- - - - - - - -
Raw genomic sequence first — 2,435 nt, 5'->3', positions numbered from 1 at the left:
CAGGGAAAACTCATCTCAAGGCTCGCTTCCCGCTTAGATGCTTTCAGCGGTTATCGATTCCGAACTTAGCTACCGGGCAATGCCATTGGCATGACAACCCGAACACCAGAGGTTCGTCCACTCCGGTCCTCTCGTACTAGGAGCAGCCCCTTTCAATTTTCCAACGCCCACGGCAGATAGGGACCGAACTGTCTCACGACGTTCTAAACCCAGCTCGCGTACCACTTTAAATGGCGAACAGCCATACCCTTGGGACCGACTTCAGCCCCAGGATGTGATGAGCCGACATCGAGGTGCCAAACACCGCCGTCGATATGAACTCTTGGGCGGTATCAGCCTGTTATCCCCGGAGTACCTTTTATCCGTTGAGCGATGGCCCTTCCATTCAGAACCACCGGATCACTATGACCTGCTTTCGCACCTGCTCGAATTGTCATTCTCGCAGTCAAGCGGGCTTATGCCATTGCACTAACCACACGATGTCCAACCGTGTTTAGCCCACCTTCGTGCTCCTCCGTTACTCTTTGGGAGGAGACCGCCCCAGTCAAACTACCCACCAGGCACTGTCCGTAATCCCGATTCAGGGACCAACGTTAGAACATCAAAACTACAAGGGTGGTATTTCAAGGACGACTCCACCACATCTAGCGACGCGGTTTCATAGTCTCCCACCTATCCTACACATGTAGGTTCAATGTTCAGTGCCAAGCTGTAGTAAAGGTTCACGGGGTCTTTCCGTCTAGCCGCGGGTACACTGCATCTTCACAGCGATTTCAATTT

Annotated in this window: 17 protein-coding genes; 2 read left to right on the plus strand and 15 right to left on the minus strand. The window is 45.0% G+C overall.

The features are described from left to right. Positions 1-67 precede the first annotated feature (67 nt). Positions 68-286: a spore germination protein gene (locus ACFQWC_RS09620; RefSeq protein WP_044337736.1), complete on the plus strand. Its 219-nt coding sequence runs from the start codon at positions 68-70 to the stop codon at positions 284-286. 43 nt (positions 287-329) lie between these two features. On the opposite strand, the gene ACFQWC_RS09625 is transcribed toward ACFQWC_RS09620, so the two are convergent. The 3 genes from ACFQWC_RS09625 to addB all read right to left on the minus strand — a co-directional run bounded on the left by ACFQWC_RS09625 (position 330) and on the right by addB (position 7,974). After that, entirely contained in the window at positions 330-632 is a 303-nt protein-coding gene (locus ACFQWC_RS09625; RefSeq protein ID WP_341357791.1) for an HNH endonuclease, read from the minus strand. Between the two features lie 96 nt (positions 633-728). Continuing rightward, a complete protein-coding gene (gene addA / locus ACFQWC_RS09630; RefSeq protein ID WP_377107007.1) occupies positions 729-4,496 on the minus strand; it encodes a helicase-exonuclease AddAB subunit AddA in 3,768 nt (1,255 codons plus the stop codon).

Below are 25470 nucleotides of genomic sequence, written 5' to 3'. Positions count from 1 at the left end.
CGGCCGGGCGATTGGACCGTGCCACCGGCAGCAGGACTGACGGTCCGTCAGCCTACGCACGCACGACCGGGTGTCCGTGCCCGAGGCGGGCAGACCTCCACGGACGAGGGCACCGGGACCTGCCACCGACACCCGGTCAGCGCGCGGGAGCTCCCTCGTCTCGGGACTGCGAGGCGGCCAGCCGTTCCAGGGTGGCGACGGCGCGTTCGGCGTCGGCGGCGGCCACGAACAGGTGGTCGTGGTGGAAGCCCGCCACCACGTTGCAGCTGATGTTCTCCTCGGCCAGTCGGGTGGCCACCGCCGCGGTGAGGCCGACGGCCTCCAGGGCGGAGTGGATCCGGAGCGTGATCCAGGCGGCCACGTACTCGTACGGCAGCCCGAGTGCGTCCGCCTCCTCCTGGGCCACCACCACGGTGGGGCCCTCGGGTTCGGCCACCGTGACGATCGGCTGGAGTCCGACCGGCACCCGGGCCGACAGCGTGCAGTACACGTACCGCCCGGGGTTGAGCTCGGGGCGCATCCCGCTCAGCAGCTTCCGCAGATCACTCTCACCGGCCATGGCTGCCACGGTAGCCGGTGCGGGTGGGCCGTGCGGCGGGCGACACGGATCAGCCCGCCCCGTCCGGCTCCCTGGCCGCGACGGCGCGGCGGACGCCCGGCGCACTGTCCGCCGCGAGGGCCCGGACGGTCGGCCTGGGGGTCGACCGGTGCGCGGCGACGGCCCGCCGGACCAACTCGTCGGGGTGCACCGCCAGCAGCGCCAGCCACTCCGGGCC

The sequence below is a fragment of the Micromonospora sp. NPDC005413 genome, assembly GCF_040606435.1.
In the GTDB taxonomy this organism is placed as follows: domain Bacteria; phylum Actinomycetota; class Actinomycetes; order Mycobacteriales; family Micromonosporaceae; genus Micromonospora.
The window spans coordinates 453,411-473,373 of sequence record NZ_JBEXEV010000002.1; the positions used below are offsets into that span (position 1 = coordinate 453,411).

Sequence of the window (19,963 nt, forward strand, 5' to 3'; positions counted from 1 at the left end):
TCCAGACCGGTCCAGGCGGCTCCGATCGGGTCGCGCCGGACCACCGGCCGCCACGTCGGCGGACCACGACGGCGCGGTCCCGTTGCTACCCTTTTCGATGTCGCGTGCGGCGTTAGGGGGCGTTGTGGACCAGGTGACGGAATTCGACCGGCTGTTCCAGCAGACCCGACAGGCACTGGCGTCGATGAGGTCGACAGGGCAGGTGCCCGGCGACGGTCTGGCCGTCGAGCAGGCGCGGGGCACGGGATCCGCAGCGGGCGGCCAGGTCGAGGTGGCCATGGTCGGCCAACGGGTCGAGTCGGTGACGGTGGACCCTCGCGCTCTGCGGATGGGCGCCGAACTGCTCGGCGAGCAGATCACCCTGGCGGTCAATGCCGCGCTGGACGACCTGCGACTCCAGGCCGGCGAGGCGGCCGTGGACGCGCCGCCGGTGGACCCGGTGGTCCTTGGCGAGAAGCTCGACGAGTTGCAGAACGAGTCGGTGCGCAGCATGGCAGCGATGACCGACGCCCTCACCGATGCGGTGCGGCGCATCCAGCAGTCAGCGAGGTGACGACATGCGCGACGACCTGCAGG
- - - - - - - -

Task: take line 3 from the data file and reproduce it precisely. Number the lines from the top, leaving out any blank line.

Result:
Annotated in this window: 17 protein-coding genes; 2 read left to right on the plus strand and 15 right to left on the minus strand. The window is 45.0% G+C overall.